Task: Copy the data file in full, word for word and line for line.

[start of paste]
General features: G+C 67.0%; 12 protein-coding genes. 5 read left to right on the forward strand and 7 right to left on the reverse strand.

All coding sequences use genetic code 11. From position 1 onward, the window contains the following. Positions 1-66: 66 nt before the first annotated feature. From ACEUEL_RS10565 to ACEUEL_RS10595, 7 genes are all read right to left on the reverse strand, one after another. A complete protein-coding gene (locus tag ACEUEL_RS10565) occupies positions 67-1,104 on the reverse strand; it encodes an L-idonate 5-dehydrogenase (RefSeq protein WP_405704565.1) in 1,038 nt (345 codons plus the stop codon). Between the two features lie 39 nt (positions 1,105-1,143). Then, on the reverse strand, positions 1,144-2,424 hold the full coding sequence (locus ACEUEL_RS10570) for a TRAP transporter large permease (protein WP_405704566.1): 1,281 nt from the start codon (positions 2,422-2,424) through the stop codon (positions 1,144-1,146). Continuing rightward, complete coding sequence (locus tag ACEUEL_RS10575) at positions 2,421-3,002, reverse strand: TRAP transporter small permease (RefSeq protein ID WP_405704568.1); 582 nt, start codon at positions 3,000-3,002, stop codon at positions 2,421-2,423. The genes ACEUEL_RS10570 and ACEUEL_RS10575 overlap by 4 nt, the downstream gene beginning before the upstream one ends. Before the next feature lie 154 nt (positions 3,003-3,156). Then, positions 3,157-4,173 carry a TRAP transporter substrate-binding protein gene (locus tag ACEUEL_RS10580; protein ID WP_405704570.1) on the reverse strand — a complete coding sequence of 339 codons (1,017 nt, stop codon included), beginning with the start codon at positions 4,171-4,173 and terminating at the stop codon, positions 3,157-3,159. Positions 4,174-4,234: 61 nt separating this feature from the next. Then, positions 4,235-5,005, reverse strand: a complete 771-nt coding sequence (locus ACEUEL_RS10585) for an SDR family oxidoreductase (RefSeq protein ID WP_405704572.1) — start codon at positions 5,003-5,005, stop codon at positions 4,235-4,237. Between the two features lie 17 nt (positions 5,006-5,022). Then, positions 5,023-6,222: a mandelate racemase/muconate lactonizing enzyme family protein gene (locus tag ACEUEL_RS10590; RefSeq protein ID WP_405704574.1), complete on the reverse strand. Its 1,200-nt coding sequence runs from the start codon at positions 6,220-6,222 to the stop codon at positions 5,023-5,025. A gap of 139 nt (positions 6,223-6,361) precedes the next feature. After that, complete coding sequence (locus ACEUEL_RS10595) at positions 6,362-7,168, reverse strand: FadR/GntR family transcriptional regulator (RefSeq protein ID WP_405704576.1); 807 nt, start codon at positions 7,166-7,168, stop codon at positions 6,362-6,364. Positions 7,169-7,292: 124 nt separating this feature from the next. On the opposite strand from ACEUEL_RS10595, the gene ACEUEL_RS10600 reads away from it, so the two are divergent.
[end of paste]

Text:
General features: G+C 67.0%; 12 protein-coding genes. 5 read left to right on the forward strand and 7 right to left on the reverse strand.

All coding sequences use genetic code 11. From position 1 onward, the window contains the following. Positions 1-66: 66 nt before the first annotated feature. From ACEUEL_RS10565 to ACEUEL_RS10595, 7 genes are all read right to left on the reverse strand, one after another. A complete protein-coding gene (locus tag ACEUEL_RS10565) occupies positions 67-1,104 on the reverse strand; it encodes an L-idonate 5-dehydrogenase (RefSeq protein WP_405704565.1) in 1,038 nt (345 codons plus the stop codon). Between the two features lie 39 nt (positions 1,105-1,143). Then, on the reverse strand, positions 1,144-2,424 hold the full coding sequence (locus ACEUEL_RS10570) for a TRAP transporter large permease (protein WP_405704566.1): 1,281 nt from the start codon (positions 2,422-2,424) through the stop codon (positions 1,144-1,146). Continuing rightward, complete coding sequence (locus tag ACEUEL_RS10575) at positions 2,421-3,002, reverse strand: TRAP transporter small permease (RefSeq protein ID WP_405704568.1); 582 nt, start codon at positions 3,000-3,002, stop codon at positions 2,421-2,423. The genes ACEUEL_RS10570 and ACEUEL_RS10575 overlap by 4 nt, the downstream gene beginning before the upstream one ends. Before the next feature lie 154 nt (positions 3,003-3,156). Then, positions 3,157-4,173 carry a TRAP transporter substrate-binding protein gene (locus tag ACEUEL_RS10580; protein ID WP_405704570.1) on the reverse strand — a complete coding sequence of 339 codons (1,017 nt, stop codon included), beginning with the start codon at positions 4,171-4,173 and terminating at the stop codon, positions 3,157-3,159. Positions 4,174-4,234: 61 nt separating this feature from the next. Then, positions 4,235-5,005, reverse strand: a complete 771-nt coding sequence (locus ACEUEL_RS10585) for an SDR family oxidoreductase (RefSeq protein ID WP_405704572.1) — start codon at positions 5,003-5,005, stop codon at positions 4,235-4,237. Between the two features lie 17 nt (positions 5,006-5,022). Then, positions 5,023-6,222: a mandelate racemase/muconate lactonizing enzyme family protein gene (locus tag ACEUEL_RS10590; RefSeq protein ID WP_405704574.1), complete on the reverse strand. Its 1,200-nt coding sequence runs from the start codon at positions 6,220-6,222 to the stop codon at positions 5,023-5,025. A gap of 139 nt (positions 6,223-6,361) precedes the next feature. After that, complete coding sequence (locus ACEUEL_RS10595) at positions 6,362-7,168, reverse strand: FadR/GntR family transcriptional regulator (RefSeq protein ID WP_405704576.1); 807 nt, start codon at positions 7,166-7,168, stop codon at positions 6,362-6,364. Positions 7,169-7,292: 124 nt separating this feature from the next. On the opposite strand from ACEUEL_RS10595, the gene ACEUEL_RS10600 reads away from it, so the two are divergent.